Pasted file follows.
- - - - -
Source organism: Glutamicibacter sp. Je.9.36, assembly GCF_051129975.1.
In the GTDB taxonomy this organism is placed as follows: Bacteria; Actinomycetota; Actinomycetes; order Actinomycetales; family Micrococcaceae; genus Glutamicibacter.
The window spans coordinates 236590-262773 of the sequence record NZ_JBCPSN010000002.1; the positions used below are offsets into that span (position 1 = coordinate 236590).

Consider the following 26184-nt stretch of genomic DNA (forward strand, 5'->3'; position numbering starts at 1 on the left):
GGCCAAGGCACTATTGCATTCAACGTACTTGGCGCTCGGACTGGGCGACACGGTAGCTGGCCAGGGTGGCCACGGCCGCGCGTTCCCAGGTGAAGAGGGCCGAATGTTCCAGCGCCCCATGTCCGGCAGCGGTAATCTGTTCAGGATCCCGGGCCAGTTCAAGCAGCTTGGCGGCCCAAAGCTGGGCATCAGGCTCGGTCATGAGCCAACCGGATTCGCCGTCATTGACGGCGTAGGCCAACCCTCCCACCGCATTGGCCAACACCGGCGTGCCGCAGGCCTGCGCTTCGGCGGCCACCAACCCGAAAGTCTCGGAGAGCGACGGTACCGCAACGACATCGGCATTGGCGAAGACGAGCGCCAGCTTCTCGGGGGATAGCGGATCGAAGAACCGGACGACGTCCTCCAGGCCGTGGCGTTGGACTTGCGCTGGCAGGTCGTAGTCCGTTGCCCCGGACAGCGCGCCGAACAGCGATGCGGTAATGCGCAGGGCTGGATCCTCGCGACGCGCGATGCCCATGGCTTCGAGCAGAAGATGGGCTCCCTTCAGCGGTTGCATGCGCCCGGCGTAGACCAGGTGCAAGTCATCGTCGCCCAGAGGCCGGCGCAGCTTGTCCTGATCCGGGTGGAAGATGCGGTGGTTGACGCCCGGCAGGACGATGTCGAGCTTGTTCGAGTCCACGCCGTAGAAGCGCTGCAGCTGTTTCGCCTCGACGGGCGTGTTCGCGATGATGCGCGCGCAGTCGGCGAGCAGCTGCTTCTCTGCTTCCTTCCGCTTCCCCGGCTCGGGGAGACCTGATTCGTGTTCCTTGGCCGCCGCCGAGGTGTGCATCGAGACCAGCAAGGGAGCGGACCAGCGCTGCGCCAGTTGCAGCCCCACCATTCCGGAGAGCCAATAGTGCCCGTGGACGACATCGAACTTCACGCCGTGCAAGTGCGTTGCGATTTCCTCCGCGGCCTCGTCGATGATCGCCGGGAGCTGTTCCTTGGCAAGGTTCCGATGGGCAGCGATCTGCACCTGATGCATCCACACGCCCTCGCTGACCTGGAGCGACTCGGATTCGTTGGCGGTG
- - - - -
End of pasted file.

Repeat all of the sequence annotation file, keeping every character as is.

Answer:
Source organism: Glutamicibacter sp. Je.9.36, assembly GCF_051129975.1.
In the GTDB taxonomy this organism is placed as follows: Bacteria; Actinomycetota; Actinomycetes; order Actinomycetales; family Micrococcaceae; genus Glutamicibacter.
The window spans coordinates 236590-262773 of the sequence record NZ_JBCPSN010000002.1; the positions used below are offsets into that span (position 1 = coordinate 236590).

Consider the following 26184-nt stretch of genomic DNA (forward strand, 5'->3'; position numbering starts at 1 on the left):
GGCCAAGGCACTATTGCATTCAACGTACTTGGCGCTCGGACTGGGCGACACGGTAGCTGGCCAGGGTGGCCACGGCCGCGCGTTCCCAGGTGAAGAGGGCCGAATGTTCCAGCGCCCCATGTCCGGCAGCGGTAATCTGTTCAGGATCCCGGGCCAGTTCAAGCAGCTTGGCGGCCCAAAGCTGGGCATCAGGCTCGGTCATGAGCCAACCGGATTCGCCGTCATTGACGGCGTAGGCCAACCCTCCCACCGCATTGGCCAACACCGGCGTGCCGCAGGCCTGCGCTTCGGCGGCCACCAACCCGAAAGTCTCGGAGAGCGACGGTACCGCAACGACATCGGCATTGGCGAAGACGAGCGCCAGCTTCTCGGGGGATAGCGGATCGAAGAACCGGACGACGTCCTCCAGGCCGTGGCGTTGGACTTGCGCTGGCAGGTCGTAGTCCGTTGCCCCGGACAGCGCGCCGAACAGCGATGCGGTAATGCGCAGGGCTGGATCCTCGCGACGCGCGATGCCCATGGCTTCGAGCAGAAGATGGGCTCCCTTCAGCGGTTGCATGCGCCCGGCGTAGACCAGGTGCAAGTCATCGTCGCCCAGAGGCCGGCGCAGCTTGTCCTGATCCGGGTGGAAGATGCGGTGGTTGACGCCCGGCAGGACGATGTCGAGCTTGTTCGAGTCCACGCCGTAGAAGCGCTGCAGCTGTTTCGCCTCGACGGGCGTGTTCGCGATGATGCGCGCGCAGTCGGCGAGCAGCTGCTTCTCTGCTTCCTTCCGCTTCCCCGGCTCGGGGAGACCTGATTCGTGTTCCTTGGCCGCCGCCGAGGTGTGCATCGAGACCAGCAAGGGAGCGGACCAGCGCTGCGCCAGTTGCAGCCCCACCATTCCGGAGAGCCAATAGTGCCCGTGGACGACATCGAACTTCACGCCGTGCAAGTGCGTTGCGATTTCCTCCGCGGCCTCGTCGATGATCGCCGGGAGCTGTTCCTTGGCAAGGTTCCGATGGGCAGCGATCTGCACCTGATGCATCCACACGCCCTCGCTGACCTGGAGCGACTCGGATTCGTTGGCGGTG